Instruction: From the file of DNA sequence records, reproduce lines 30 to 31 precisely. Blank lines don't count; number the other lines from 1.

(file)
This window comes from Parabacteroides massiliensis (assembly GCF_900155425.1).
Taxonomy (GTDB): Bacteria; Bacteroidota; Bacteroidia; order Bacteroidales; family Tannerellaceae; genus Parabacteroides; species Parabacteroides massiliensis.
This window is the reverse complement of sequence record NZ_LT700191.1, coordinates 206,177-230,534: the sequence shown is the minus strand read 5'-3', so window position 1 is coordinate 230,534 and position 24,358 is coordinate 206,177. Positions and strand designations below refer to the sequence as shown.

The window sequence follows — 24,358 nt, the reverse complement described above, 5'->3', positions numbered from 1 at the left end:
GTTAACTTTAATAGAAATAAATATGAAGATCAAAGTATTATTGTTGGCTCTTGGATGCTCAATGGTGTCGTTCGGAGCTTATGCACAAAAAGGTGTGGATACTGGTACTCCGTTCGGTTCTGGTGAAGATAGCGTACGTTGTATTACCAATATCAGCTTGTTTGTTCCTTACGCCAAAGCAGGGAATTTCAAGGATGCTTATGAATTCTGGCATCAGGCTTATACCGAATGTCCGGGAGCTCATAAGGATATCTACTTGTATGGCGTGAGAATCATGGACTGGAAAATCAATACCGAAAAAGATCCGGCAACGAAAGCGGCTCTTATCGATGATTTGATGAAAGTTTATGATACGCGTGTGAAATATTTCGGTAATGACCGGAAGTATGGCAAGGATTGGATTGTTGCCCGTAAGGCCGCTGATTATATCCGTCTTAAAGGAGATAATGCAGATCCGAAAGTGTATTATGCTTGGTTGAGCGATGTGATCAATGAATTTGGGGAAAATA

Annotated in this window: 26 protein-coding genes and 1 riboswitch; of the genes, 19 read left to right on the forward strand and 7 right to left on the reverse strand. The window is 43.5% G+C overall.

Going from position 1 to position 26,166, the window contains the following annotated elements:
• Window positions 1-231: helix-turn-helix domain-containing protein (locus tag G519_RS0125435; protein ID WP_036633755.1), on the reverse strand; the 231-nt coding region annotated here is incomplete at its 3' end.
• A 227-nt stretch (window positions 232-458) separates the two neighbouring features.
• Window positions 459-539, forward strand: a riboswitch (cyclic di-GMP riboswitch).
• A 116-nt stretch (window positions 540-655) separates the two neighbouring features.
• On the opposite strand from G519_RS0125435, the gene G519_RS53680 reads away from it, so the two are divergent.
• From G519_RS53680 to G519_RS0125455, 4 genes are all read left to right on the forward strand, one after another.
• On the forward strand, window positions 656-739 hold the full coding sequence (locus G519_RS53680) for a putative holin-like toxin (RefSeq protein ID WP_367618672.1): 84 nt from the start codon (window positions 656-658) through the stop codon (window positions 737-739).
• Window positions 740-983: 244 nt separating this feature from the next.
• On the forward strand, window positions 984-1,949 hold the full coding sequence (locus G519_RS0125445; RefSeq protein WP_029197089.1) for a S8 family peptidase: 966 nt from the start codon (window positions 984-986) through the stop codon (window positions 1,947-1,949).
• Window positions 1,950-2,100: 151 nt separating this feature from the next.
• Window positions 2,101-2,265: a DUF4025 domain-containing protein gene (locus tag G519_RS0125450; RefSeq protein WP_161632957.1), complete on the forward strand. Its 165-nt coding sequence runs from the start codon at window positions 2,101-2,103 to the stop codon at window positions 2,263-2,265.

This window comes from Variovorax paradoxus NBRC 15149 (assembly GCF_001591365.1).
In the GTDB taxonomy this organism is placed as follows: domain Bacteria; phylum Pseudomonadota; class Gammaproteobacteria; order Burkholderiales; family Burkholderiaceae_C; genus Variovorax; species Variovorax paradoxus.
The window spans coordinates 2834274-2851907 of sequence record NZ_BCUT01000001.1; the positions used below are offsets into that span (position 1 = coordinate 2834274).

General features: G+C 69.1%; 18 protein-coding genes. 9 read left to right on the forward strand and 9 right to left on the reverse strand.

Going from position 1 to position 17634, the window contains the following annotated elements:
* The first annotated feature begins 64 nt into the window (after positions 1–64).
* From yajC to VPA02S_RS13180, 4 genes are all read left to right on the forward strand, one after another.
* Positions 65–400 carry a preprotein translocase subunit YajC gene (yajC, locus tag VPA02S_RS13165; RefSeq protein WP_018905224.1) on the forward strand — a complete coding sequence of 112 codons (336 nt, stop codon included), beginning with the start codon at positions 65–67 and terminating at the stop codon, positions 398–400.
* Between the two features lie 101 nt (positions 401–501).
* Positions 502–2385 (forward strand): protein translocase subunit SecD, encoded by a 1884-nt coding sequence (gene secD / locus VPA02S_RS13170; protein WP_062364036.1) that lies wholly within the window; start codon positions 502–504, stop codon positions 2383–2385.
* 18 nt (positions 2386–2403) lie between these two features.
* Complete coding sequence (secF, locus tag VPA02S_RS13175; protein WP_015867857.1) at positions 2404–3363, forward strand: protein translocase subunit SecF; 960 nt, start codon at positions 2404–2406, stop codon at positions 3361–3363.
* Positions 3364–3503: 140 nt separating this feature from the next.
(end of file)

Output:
* Complete coding sequence (secF, locus tag VPA02S_RS13175; protein WP_015867857.1) at positions 2404–3363, forward strand: protein translocase subunit SecF; 960 nt, start codon at positions 2404–2406, stop codon at positions 3361–3363.
* Positions 3364–3503: 140 nt separating this feature from the next.